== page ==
The record of the past three decades shows that neo-liberal ideology brought devastation to every economy it invaded. . . .China will not be exempt from such a fate when it makes the yuan fully convertible at floating rates.

There is no real solution to this problem short of global monetary reform….

Setting the Debt Trap:  “Emerging Markets” for Petrodollar Loans

When the price of oil quadrupled in the 1970s, OPEC countries were suddenly flooded with U.S. currency; and these “petrodollars” were usually deposited in London and New York banks. They were an enormous windfall for the banks, which recycled them as low-interest loans to Third World countries that were desperate to borrow dollars to finance their oil imports. Like other loans made by commercial banks, these loans did not actually consist of money deposited by their clients. The deposits merely served as “reserves” for loans created by the “multiplier effect” out of thin air. Through the magic of fractional-reserve lending, dollars belonging to Arab sheiks were multiplied many times over as accounting-entry loans. The “emerging nations” were discovered as “emerging markets” for this new international financial capital. Hundreds of billions of dollars in loan money were generated in this way.

Before 1973, Third World debt was manageable and contained. It was financed mainly through public agencies including the World bank, which invested in projects promising solid economic success. But things changed when private commercial banks got into the game. The banks were not in the business of “development.” They were in the business of loan brokering. Some called it “loan sharking.” The banks preferred “stable” governments for clients. Generally, that meant governments controlled by dictators. How these dictators had come to power, and what they did with the money, were not of immediate concern to the banks. The Philippines, Chile, Brazil, Argentina, and Uruguay were all prime loan targets. In many cases, the dictators used the money for their own ends, without significantly bettering the condition of the people; but the people were saddled with the bill.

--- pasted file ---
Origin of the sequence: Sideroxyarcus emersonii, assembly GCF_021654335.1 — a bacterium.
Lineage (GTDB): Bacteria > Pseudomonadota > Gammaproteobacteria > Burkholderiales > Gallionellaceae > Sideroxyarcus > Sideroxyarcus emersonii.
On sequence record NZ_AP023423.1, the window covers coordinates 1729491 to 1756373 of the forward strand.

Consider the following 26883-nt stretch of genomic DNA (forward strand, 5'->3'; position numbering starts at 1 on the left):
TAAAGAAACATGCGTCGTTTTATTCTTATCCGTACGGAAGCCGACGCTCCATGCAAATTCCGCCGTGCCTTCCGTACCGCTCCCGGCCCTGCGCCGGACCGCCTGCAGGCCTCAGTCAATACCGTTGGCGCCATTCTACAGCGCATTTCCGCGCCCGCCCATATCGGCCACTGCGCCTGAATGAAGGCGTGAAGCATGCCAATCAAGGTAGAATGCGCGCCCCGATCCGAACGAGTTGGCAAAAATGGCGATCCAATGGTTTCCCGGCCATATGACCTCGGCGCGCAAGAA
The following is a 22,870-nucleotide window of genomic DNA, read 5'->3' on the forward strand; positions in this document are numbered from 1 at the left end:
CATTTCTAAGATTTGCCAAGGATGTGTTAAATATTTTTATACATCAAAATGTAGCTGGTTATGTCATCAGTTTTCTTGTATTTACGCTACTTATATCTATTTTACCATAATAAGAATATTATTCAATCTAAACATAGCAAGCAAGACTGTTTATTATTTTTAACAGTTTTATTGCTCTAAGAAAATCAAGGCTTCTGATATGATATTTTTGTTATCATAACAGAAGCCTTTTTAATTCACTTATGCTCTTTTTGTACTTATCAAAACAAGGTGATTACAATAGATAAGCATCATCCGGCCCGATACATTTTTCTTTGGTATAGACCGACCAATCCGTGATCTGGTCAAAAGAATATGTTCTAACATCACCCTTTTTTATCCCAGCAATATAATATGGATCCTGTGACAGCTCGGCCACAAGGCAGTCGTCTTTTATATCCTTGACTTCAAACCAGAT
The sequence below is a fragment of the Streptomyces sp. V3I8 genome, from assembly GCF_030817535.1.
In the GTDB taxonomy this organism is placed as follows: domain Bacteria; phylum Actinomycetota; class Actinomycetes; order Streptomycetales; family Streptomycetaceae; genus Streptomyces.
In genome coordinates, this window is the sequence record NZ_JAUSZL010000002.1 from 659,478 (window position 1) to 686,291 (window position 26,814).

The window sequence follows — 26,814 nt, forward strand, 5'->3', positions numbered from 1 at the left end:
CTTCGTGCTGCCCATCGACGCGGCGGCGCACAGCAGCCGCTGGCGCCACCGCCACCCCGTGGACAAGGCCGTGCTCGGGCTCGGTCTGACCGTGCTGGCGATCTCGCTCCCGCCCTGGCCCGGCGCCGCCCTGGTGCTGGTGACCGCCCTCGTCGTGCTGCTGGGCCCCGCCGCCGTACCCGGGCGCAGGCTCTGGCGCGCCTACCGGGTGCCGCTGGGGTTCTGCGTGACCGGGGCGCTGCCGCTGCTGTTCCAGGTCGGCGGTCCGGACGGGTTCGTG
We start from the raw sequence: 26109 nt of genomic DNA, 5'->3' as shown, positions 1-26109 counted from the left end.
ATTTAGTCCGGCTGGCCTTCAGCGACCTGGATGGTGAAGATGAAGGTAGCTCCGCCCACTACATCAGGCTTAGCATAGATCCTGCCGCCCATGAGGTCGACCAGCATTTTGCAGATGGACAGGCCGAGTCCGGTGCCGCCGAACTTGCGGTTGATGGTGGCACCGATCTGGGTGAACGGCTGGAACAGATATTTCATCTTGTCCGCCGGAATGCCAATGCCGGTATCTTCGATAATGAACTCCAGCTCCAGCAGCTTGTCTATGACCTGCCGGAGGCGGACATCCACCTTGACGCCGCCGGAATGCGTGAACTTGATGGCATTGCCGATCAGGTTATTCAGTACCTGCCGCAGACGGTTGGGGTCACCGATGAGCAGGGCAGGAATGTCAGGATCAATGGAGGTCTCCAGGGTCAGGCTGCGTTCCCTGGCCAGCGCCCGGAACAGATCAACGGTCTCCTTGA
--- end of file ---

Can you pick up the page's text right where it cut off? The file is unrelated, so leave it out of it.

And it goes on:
The screws were tightened in 1979, when the U.S. Federal Reserve under Chairman Paul Volcker unilaterally hiked interest rates to crippling levels. Engdahl notes that this was done after foreign dollar-holders began dumping their dollars in protest over the foreign policies of the Carter administration. Within weeks, Volcker allowed U.S. interest rates to triple. They rose to over 20 percent, forcing global interest rates through the roof, triggering a global recession and mass unemployment. By 1982, the dollar’s status as global reserve currency had been saved, but the entire Third World was on the brink of bankruptcy, choking from usurious interest charges on their petrodollar loans.

That was when the IMF got in the game, brought in by the London and New York banks to enforce debt repayment and act as “debt policeman.” Public spending for health, education and welfare in debtor countries was slashed, following IMF orders to ensure that the banks got timely debt service on their petrodollars. The banks also brought pressure on the U.S. government to bail them out from the consequences of their imprudent loans, using taxpayer money and U.S. assets to do it. The results were austerity measures for Third World countries and taxation for American workers to provide welfare for the banks. The banks were emboldened to keep aggressively lending, confident that they would again be bailed out if the debtors’ loans went into default.